Virgil Porter

People use genetics to explain away a lot of things: genius, addiction, and even obesity. Well, why not rock 'n' roll then? Throughout the history of rock music there are a few—let's call them "the chosen ones"—who seem to be blessed with a startling sort of invulnerability, with years of drugs, sex, adrenaline, and tinnitus bouncing off them like raindrops off a dolphin's back. Iggy, Ozzy, Keith Richards, and Lemmy Kilmister—you know the type. The great survivors that, for all intents and purposes, should be buried deep in the ground or in a care facility, eating through a tube. Yeah, having the cash for blood transfusions in Switzerland can't hurt, but there's something more, some inner mess of grit and DNA that just makes these folks physically superior to you and I.

Well, I'd like to throw the name John Dwyer onto this list of infamy. Certainly Dwyer has neither the fame nor the cash flow of these esteemed peers, but love him or hate him, Dwyer's name is inextricably linked to today's underground rock community. More importantly, this touring monster has the physical stamina of Mike Tyson on a whiskey binge. The trail of terror left by Dwyer's bands—Pink and Brown, the Coachwhips, and Ziegenbok Kopf—is littered with tales of destroyed clubs, epic binges, and feats of mind-boggling punk gymnastics.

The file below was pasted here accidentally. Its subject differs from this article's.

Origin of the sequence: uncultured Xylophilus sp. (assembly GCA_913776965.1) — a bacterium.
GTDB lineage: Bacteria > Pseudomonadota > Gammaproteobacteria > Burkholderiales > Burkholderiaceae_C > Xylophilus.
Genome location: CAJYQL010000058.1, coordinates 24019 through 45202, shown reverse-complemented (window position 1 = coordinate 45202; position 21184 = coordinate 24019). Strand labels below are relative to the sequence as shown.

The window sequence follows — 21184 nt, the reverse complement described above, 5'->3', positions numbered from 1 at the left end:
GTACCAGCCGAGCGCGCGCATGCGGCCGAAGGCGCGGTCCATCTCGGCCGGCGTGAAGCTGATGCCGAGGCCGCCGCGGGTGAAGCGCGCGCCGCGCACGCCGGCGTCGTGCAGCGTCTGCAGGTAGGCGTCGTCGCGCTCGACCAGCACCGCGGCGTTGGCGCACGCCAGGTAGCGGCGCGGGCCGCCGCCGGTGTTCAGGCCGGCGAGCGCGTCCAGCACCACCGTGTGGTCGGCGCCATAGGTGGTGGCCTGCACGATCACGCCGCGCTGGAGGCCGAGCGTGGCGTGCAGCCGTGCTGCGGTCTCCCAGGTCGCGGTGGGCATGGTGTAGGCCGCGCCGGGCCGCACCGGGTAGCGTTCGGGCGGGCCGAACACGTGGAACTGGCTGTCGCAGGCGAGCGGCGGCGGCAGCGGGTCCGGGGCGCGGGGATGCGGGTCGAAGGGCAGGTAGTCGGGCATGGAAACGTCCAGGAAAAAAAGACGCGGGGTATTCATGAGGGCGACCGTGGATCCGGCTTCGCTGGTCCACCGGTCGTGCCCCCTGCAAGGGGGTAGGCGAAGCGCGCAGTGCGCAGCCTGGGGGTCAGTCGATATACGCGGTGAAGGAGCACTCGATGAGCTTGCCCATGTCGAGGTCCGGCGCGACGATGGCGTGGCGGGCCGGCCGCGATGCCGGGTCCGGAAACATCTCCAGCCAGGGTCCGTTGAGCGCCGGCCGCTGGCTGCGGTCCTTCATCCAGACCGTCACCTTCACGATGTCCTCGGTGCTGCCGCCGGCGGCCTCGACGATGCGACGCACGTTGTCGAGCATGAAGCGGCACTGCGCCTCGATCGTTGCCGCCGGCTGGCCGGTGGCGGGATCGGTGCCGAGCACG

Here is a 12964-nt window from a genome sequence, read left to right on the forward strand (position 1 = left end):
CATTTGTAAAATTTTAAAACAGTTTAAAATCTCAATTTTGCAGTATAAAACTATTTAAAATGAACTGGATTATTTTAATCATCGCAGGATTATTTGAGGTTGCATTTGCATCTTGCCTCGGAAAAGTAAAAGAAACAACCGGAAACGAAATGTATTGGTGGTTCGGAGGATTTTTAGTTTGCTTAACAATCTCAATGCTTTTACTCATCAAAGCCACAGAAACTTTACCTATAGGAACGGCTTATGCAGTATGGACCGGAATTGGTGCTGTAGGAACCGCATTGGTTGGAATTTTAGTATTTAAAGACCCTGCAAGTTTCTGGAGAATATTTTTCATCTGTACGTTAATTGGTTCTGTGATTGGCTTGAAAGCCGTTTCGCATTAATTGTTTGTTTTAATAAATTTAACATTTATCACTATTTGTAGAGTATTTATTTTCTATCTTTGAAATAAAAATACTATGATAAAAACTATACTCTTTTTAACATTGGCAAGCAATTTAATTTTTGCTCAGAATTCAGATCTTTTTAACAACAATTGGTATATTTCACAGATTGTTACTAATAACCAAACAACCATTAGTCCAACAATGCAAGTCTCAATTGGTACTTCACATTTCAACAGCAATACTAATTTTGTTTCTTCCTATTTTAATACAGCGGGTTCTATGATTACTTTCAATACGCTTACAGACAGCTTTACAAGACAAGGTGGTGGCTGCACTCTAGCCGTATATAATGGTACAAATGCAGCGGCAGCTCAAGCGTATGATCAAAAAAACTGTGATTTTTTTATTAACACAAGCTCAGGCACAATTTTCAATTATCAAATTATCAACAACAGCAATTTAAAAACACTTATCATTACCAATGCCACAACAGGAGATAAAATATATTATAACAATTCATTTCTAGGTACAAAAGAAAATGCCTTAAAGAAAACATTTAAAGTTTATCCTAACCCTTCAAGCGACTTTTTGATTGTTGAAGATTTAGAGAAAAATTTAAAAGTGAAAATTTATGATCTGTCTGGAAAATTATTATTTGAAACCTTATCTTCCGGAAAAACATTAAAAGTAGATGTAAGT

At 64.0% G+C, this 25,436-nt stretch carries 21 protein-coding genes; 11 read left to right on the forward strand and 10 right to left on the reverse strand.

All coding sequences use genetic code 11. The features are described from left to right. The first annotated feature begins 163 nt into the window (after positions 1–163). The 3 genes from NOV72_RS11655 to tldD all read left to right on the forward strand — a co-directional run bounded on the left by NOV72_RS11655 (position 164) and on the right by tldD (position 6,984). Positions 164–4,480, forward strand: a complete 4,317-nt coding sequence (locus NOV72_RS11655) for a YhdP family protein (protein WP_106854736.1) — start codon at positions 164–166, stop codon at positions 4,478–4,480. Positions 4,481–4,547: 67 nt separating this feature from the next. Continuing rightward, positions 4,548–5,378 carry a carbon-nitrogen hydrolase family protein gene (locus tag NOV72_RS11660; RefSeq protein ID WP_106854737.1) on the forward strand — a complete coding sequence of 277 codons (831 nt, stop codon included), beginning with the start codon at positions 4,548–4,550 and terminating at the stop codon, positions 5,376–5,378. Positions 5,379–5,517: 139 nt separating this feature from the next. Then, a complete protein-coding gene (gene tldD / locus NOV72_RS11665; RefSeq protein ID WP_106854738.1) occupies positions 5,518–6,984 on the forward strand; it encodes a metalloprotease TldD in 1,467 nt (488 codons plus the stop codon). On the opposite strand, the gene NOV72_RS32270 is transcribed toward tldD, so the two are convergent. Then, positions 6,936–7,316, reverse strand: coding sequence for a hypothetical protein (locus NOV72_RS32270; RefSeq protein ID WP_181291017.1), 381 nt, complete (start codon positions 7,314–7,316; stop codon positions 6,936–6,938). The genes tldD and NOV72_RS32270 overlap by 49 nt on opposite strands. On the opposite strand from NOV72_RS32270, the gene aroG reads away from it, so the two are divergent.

With such a legacy to live up to, you can hardly fault the man for taking a step back for a little introspection; so let me introduce to you the Ohsees. Once the outlet for Dwyer's acoustic bedroom experiments, the Ohsees (also referred to as OCS) have now augmented into a fully functioning band. Their new release on Narnack Records, The Cool Death of Island Raiders, is an excellent slab of reverb-drenched folk-pop. Like dusty old recordings of drug-addled artists Skip Spence or the Red Krayola, Dwyer's new songs create an escapist landscape that's both ethereal and engaging. While his pace may have slowed a bit, John Dwyer still boasts the DNA to dominate.